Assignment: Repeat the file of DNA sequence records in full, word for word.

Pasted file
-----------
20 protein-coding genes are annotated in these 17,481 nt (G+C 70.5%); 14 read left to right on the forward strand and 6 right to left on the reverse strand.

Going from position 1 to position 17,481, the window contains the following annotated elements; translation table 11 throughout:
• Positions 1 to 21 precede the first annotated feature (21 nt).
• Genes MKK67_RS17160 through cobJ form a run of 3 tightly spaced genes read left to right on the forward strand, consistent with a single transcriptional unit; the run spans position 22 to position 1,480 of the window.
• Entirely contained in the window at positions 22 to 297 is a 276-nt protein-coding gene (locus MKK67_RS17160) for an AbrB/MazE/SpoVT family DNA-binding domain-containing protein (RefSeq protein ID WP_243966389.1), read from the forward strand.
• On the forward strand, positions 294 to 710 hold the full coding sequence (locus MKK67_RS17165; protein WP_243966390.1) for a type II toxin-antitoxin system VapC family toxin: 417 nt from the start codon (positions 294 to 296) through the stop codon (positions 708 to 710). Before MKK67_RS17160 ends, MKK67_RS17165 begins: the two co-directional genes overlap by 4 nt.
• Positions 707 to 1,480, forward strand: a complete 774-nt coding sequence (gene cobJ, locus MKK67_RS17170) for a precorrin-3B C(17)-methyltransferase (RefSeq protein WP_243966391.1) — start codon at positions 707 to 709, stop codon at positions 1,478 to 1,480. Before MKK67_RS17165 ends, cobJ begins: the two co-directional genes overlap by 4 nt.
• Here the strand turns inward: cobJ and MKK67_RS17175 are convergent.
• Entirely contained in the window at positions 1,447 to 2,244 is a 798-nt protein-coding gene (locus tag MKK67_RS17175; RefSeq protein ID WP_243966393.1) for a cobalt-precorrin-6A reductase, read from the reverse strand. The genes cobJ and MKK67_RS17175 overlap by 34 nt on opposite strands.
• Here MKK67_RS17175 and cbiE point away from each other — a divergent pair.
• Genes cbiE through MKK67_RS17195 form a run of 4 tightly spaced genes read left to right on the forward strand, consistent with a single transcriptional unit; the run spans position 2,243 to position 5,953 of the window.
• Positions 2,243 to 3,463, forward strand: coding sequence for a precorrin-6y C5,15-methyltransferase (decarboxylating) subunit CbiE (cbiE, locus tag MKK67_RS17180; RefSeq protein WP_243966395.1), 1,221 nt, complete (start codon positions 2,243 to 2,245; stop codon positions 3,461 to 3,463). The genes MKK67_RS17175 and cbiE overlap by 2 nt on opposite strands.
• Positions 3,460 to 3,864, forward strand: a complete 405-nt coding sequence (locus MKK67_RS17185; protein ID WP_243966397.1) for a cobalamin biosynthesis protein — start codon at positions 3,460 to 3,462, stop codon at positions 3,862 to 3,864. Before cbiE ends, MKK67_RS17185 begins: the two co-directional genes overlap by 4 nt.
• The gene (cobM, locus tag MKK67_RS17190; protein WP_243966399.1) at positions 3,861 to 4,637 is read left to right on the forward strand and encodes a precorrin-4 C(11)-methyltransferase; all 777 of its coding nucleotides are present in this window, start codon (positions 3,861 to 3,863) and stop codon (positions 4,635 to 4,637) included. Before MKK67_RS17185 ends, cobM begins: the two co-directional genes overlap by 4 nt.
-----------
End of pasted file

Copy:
20 protein-coding genes are annotated in these 17,481 nt (G+C 70.5%); 14 read left to right on the forward strand and 6 right to left on the reverse strand.

Going from position 1 to position 17,481, the window contains the following annotated elements; translation table 11 throughout:
• Positions 1 to 21 precede the first annotated feature (21 nt).
• Genes MKK67_RS17160 through cobJ form a run of 3 tightly spaced genes read left to right on the forward strand, consistent with a single transcriptional unit; the run spans position 22 to position 1,480 of the window.
• Entirely contained in the window at positions 22 to 297 is a 276-nt protein-coding gene (locus MKK67_RS17160) for an AbrB/MazE/SpoVT family DNA-binding domain-containing protein (RefSeq protein ID WP_243966389.1), read from the forward strand.
• On the forward strand, positions 294 to 710 hold the full coding sequence (locus MKK67_RS17165; protein WP_243966390.1) for a type II toxin-antitoxin system VapC family toxin: 417 nt from the start codon (positions 294 to 296) through the stop codon (positions 708 to 710). Before MKK67_RS17160 ends, MKK67_RS17165 begins: the two co-directional genes overlap by 4 nt.
• Positions 707 to 1,480, forward strand: a complete 774-nt coding sequence (gene cobJ, locus MKK67_RS17170) for a precorrin-3B C(17)-methyltransferase (RefSeq protein WP_243966391.1) — start codon at positions 707 to 709, stop codon at positions 1,478 to 1,480. Before MKK67_RS17165 ends, cobJ begins: the two co-directional genes overlap by 4 nt.
• Here the strand turns inward: cobJ and MKK67_RS17175 are convergent.
• Entirely contained in the window at positions 1,447 to 2,244 is a 798-nt protein-coding gene (locus tag MKK67_RS17175; RefSeq protein ID WP_243966393.1) for a cobalt-precorrin-6A reductase, read from the reverse strand. The genes cobJ and MKK67_RS17175 overlap by 34 nt on opposite strands.
• Here MKK67_RS17175 and cbiE point away from each other — a divergent pair.
• Genes cbiE through MKK67_RS17195 form a run of 4 tightly spaced genes read left to right on the forward strand, consistent with a single transcriptional unit; the run spans position 2,243 to position 5,953 of the window.
• Positions 2,243 to 3,463, forward strand: coding sequence for a precorrin-6y C5,15-methyltransferase (decarboxylating) subunit CbiE (cbiE, locus tag MKK67_RS17180; RefSeq protein WP_243966395.1), 1,221 nt, complete (start codon positions 2,243 to 2,245; stop codon positions 3,461 to 3,463). The genes MKK67_RS17175 and cbiE overlap by 2 nt on opposite strands.
• Positions 3,460 to 3,864, forward strand: a complete 405-nt coding sequence (locus MKK67_RS17185; protein ID WP_243966397.1) for a cobalamin biosynthesis protein — start codon at positions 3,460 to 3,462, stop codon at positions 3,862 to 3,864. Before cbiE ends, MKK67_RS17185 begins: the two co-directional genes overlap by 4 nt.
• The gene (cobM, locus tag MKK67_RS17190; protein WP_243966399.1) at positions 3,861 to 4,637 is read left to right on the forward strand and encodes a precorrin-4 C(11)-methyltransferase; all 777 of its coding nucleotides are present in this window, start codon (positions 3,861 to 3,863) and stop codon (positions 4,635 to 4,637) included. Before MKK67_RS17185 ends, cobM begins: the two co-directional genes overlap by 4 nt.